Yelling at Children Affects Their Brain in 5 Different Ways

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How many of us were yelled at by our parents when we were younger? Is it something you've been guilty of doing with your own children? It's an easy trap to fall into. Children know just how to push our buttons and it can sometimes feel like we're about to explode because ultimately, we just want what's best for them!


Read on to find out what 5 things happen when parents yell at their children:
 

1. Yelling Fosters Fear

 

 

A recent study published in Journal of Child Development found that children raised in an environment where yelling is common are more likely to develop psychological issues and conditions such as anxiety, depression, stress and behavioral problems. Nobody wants that for their children so try to discipline in a calmer manner, your kids will thank you for it!
 

2. Yelling Destroys Trust

 

 

A report published by the American Academy of Pediatrics found that "a chronic pattern of psychological maltreatment destroys a child's sense of self and personal safety." In other words, a child's confidence is destroyed more and more, the more you yell at them. It is important that children be nurtured as well as disciplined so be wary of your tone when correcting your child's behavior.
 

3. Yelling Is a Short-Term Solution to Bad Behavior

 

 

Similarly, if your child is only making the desired changes because they want you to stop yelling, they are unlikely to maintain these changes long-term. A recent study found that shouting at kids is the least-effective way of disciplining. Instead, set your children boundaries and goals that they can reasonably achieve.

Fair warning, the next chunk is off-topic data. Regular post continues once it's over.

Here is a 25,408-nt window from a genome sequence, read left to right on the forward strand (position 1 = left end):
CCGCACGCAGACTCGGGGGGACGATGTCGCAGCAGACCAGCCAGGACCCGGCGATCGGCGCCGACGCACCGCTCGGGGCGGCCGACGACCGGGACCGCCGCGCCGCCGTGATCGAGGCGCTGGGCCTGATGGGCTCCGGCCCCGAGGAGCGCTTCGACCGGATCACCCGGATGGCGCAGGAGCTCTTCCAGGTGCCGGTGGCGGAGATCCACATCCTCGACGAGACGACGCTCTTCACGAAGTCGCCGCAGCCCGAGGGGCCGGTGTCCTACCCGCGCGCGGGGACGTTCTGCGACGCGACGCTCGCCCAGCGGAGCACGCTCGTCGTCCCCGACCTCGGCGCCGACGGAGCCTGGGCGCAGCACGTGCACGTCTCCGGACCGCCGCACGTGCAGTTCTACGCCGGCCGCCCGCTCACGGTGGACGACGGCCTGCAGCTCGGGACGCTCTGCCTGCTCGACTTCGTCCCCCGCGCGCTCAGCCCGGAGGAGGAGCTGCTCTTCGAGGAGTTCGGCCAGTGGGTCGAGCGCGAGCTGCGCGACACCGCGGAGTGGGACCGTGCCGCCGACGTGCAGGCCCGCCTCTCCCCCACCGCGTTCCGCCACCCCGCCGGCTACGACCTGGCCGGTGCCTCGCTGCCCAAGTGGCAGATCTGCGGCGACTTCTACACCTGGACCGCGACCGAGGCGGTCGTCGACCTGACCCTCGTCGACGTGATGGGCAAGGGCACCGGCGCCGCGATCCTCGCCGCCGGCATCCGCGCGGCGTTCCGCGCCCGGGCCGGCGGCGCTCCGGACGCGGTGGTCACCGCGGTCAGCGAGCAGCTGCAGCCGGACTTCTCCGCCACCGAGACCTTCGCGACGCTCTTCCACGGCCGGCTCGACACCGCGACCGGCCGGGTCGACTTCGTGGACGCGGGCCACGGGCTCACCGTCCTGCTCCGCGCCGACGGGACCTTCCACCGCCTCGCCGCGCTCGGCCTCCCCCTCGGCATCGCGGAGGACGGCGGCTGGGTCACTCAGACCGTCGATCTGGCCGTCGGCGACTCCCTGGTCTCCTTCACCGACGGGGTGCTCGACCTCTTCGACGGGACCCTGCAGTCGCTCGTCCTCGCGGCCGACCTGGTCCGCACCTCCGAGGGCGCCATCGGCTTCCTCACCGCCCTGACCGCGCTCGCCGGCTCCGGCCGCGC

4. Yelling Doesn't Get the Message Across

 

 

You may not know this, but the tone of your voice may prevent your child from understanding what you're trying to teach them. As the old saying goes, it's not what you say, but how you say it." Research has shown that this is, in fact, very true. Your child is less likely to be able to process what you're saying if you're yelling. The motivation for change is also skewed in children when you yell. A child will do as you say, not because they understand their mistake, but because they want the yelling to stop. Instead, try a deeper tone to indicate you are unhappy with them.
 

5. Yelling at a Child Teaches Them to Yell When They're Older

 

 

Everyone knows the phrase "teach by example". Well, this goes for yelling at children too. A Brown University study found that by age 9, most children have learned habits and routines that they will take with them into adult life. That includes learning to yell. If you don't want your children to fall into the same trap you have, be sure to avoid yelling where possible!

If you found this article interesting, then please pass it to the parents you know!

 

 

Based on the materials from APost

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